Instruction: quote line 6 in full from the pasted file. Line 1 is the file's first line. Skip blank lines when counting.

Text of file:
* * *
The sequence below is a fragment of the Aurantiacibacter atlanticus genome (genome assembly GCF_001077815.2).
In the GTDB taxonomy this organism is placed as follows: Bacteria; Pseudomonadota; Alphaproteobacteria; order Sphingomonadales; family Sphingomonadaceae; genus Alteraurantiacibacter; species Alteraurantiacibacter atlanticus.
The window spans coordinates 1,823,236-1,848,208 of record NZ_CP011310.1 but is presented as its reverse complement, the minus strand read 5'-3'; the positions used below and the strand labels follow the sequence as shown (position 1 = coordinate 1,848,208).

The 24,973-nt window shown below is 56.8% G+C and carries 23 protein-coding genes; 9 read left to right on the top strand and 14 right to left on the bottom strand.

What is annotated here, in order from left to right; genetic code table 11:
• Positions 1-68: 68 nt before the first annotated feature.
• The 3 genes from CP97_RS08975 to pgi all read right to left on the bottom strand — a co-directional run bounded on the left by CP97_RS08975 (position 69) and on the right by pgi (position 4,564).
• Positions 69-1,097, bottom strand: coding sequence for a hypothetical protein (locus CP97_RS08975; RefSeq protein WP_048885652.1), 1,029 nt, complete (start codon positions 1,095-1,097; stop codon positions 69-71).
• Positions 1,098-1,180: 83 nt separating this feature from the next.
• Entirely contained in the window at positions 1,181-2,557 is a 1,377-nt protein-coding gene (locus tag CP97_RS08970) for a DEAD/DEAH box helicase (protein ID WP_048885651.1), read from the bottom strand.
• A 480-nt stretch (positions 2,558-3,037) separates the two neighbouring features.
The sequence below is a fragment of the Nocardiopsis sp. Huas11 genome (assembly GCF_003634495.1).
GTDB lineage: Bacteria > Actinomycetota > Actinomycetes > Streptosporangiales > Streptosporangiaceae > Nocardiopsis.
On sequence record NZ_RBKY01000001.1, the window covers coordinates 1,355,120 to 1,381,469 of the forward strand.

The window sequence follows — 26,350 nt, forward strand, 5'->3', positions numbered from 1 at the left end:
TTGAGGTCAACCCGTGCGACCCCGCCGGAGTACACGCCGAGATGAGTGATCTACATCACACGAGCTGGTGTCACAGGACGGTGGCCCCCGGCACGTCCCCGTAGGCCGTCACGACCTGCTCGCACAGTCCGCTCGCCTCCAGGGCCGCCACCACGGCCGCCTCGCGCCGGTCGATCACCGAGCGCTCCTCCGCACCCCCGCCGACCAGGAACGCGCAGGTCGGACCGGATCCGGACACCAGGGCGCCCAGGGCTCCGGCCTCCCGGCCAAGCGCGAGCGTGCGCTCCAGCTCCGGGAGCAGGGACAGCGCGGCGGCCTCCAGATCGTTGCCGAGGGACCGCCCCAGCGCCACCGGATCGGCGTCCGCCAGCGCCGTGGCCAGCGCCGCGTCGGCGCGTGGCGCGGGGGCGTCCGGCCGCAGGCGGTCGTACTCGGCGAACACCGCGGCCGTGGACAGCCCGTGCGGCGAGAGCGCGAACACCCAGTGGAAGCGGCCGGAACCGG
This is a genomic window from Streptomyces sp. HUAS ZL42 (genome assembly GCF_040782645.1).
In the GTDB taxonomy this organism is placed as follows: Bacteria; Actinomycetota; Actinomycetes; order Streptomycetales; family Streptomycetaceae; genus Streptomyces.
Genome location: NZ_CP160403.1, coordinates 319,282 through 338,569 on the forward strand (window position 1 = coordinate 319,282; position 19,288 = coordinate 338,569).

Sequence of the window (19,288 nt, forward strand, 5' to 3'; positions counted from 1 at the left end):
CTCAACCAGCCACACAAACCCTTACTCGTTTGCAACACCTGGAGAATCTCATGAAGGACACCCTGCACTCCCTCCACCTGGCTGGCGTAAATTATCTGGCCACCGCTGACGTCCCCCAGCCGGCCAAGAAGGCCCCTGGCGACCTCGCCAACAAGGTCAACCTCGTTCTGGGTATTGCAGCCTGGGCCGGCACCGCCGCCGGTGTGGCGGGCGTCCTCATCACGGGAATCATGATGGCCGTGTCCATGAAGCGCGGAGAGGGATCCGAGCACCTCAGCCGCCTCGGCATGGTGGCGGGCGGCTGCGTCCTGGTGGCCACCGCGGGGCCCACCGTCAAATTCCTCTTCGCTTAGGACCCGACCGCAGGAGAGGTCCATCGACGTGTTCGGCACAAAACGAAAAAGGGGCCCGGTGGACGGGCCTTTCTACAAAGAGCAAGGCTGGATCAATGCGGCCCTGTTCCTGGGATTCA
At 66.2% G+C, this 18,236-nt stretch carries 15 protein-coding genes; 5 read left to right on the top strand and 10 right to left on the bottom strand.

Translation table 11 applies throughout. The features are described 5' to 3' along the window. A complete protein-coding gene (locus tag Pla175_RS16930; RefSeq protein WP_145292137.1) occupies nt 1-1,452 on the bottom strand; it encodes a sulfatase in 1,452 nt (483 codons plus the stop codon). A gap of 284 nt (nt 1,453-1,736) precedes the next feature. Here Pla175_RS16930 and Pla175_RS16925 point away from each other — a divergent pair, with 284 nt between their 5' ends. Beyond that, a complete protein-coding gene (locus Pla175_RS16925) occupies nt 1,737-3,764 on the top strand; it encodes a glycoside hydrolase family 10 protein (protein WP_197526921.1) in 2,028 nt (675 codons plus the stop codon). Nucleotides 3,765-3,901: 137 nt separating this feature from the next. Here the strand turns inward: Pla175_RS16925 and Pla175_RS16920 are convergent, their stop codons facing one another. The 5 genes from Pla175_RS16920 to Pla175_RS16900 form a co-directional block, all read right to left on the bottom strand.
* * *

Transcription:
• Positions 1-68: 68 nt before the first annotated feature.